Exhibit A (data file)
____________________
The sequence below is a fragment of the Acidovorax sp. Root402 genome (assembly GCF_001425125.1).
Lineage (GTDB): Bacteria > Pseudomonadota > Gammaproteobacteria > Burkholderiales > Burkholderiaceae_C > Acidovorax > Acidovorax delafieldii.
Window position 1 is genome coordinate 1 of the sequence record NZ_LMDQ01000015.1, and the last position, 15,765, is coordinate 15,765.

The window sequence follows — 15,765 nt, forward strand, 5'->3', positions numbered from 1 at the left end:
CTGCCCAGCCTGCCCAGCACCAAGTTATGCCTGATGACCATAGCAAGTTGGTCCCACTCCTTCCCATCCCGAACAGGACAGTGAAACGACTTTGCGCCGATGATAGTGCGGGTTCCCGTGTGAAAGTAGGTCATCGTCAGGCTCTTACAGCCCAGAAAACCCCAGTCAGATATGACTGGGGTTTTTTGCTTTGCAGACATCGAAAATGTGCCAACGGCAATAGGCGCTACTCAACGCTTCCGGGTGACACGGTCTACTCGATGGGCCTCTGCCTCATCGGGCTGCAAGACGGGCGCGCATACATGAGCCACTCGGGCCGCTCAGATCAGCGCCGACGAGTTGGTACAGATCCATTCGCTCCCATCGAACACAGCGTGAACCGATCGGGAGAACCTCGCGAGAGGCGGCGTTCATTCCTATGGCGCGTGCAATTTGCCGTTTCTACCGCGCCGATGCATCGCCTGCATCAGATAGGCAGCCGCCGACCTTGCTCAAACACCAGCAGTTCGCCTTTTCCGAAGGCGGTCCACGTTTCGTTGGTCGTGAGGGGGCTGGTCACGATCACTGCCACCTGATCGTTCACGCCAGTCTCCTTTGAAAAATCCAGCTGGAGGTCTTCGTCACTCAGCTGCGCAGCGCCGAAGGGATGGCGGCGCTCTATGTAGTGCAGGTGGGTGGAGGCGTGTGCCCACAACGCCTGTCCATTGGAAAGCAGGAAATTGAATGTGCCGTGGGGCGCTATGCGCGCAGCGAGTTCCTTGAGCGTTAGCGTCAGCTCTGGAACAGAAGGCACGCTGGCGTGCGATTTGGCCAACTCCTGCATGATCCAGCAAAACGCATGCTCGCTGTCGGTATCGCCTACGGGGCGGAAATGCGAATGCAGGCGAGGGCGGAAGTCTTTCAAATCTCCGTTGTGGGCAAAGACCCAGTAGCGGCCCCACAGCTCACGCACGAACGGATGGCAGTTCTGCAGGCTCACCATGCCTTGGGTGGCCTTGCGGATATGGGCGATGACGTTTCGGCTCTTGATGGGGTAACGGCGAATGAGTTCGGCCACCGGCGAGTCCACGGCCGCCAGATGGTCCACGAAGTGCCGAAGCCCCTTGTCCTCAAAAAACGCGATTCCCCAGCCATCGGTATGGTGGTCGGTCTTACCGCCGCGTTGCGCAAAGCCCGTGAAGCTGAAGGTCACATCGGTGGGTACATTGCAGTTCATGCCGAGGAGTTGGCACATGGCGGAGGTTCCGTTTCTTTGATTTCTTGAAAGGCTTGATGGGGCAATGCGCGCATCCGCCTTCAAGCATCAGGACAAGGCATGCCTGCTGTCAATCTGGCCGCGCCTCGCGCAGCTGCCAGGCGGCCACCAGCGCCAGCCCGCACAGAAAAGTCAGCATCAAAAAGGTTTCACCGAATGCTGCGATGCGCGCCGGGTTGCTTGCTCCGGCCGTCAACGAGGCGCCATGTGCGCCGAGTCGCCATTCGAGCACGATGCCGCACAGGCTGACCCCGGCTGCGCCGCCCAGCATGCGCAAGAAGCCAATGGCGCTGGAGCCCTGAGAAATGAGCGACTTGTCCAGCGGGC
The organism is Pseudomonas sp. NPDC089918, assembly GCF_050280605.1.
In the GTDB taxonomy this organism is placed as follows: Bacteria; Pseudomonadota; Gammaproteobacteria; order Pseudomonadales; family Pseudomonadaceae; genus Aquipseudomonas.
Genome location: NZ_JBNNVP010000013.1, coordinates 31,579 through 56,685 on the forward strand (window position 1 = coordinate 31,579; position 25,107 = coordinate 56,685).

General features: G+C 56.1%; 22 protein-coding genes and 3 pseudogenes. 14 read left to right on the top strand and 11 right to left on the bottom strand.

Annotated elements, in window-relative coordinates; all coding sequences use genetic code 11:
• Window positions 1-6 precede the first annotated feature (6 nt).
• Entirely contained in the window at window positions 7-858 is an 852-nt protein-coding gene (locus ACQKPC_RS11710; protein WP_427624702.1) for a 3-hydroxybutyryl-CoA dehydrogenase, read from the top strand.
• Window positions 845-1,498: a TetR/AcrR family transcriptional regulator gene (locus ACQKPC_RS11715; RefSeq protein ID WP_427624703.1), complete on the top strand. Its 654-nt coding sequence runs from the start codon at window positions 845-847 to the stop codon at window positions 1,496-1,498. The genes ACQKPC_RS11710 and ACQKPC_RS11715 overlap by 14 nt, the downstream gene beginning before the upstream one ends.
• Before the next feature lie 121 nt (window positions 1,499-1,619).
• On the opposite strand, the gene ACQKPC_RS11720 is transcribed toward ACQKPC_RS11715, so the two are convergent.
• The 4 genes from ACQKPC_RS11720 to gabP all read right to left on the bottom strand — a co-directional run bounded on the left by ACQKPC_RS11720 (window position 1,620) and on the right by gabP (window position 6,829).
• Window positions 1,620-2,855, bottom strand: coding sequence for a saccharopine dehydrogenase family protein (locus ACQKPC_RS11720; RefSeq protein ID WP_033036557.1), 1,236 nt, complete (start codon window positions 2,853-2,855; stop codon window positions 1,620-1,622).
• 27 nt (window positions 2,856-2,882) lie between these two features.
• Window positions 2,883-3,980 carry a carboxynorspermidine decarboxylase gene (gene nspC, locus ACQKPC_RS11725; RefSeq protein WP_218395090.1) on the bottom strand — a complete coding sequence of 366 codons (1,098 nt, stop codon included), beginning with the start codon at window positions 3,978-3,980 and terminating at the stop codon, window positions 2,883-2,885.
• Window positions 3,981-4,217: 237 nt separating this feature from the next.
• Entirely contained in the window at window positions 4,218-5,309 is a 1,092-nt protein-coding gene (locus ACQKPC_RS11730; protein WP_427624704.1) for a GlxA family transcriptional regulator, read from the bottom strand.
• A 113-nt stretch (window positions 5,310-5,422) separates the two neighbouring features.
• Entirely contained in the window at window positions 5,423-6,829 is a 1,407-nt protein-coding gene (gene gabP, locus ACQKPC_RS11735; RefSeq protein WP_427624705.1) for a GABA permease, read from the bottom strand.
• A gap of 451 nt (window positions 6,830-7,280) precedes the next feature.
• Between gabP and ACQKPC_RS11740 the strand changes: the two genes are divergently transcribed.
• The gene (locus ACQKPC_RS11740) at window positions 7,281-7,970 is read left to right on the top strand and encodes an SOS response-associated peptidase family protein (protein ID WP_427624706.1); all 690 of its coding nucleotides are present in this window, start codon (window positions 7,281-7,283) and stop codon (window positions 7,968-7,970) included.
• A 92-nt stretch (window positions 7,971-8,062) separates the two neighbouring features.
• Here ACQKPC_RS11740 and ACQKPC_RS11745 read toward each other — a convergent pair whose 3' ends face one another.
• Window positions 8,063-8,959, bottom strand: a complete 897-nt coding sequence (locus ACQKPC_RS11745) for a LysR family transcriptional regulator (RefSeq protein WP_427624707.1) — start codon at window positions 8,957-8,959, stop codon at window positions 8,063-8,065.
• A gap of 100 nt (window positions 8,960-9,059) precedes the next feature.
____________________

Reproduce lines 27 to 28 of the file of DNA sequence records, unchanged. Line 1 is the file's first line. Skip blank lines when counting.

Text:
• A 92-nt stretch (window positions 7,971-8,062) separates the two neighbouring features.
• Here ACQKPC_RS11740 and ACQKPC_RS11745 read toward each other — a convergent pair whose 3' ends face one another.